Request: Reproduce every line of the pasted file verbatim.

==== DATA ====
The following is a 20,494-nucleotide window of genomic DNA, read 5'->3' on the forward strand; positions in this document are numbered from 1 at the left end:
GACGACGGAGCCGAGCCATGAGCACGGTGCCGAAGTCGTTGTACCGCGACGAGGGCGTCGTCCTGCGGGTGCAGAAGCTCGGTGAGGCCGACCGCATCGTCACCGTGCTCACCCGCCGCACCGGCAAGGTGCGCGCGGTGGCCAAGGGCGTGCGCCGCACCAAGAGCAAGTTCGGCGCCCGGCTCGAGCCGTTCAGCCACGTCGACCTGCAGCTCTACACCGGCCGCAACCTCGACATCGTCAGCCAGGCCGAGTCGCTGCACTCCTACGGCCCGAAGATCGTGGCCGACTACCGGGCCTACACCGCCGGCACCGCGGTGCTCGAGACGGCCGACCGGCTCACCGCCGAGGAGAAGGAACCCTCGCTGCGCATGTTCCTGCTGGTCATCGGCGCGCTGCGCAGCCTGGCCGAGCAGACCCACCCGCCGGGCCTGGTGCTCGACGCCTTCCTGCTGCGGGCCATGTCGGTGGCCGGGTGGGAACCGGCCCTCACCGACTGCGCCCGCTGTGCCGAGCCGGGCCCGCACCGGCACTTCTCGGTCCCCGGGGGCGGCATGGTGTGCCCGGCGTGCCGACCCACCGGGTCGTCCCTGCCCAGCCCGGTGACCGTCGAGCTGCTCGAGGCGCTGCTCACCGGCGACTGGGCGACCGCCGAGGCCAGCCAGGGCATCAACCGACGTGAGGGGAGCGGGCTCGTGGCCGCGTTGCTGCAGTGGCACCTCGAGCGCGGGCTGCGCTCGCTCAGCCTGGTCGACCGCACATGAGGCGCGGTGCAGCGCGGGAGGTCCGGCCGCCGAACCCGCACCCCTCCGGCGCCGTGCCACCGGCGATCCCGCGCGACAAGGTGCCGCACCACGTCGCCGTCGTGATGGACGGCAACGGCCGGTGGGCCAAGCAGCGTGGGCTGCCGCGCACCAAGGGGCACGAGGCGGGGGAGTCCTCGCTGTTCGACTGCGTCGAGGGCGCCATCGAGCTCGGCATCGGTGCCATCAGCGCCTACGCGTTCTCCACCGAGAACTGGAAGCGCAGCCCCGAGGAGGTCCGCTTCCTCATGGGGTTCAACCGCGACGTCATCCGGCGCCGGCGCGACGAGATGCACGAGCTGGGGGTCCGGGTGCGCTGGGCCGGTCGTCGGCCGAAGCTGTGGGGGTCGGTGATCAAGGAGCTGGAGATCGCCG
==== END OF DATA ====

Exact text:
The following is a 20,494-nucleotide window of genomic DNA, read 5'->3' on the forward strand; positions in this document are numbered from 1 at the left end:
GACGACGGAGCCGAGCCATGAGCACGGTGCCGAAGTCGTTGTACCGCGACGAGGGCGTCGTCCTGCGGGTGCAGAAGCTCGGTGAGGCCGACCGCATCGTCACCGTGCTCACCCGCCGCACCGGCAAGGTGCGCGCGGTGGCCAAGGGCGTGCGCCGCACCAAGAGCAAGTTCGGCGCCCGGCTCGAGCCGTTCAGCCACGTCGACCTGCAGCTCTACACCGGCCGCAACCTCGACATCGTCAGCCAGGCCGAGTCGCTGCACTCCTACGGCCCGAAGATCGTGGCCGACTACCGGGCCTACACCGCCGGCACCGCGGTGCTCGAGACGGCCGACCGGCTCACCGCCGAGGAGAAGGAACCCTCGCTGCGCATGTTCCTGCTGGTCATCGGCGCGCTGCGCAGCCTGGCCGAGCAGACCCACCCGCCGGGCCTGGTGCTCGACGCCTTCCTGCTGCGGGCCATGTCGGTGGCCGGGTGGGAACCGGCCCTCACCGACTGCGCCCGCTGTGCCGAGCCGGGCCCGCACCGGCACTTCTCGGTCCCCGGGGGCGGCATGGTGTGCCCGGCGTGCCGACCCACCGGGTCGTCCCTGCCCAGCCCGGTGACCGTCGAGCTGCTCGAGGCGCTGCTCACCGGCGACTGGGCGACCGCCGAGGCCAGCCAGGGCATCAACCGACGTGAGGGGAGCGGGCTCGTGGCCGCGTTGCTGCAGTGGCACCTCGAGCGCGGGCTGCGCTCGCTCAGCCTGGTCGACCGCACATGAGGCGCGGTGCAGCGCGGGAGGTCCGGCCGCCGAACCCGCACCCCTCCGGCGCCGTGCCACCGGCGATCCCGCGCGACAAGGTGCCGCACCACGTCGCCGTCGTGATGGACGGCAACGGCCGGTGGGCCAAGCAGCGTGGGCTGCCGCGCACCAAGGGGCACGAGGCGGGGGAGTCCTCGCTGTTCGACTGCGTCGAGGGCGCCATCGAGCTCGGCATCGGTGCCATCAGCGCCTACGCGTTCTCCACCGAGAACTGGAAGCGCAGCCCCGAGGAGGTCCGCTTCCTCATGGGGTTCAACCGCGACGTCATCCGGCGCCGGCGCGACGAGATGCACGAGCTGGGGGTCCGGGTGCGCTGGGCCGGTCGTCGGCCGAAGCTGTGGGGGTCGGTGATCAAGGAGCTGGAGATCGCCG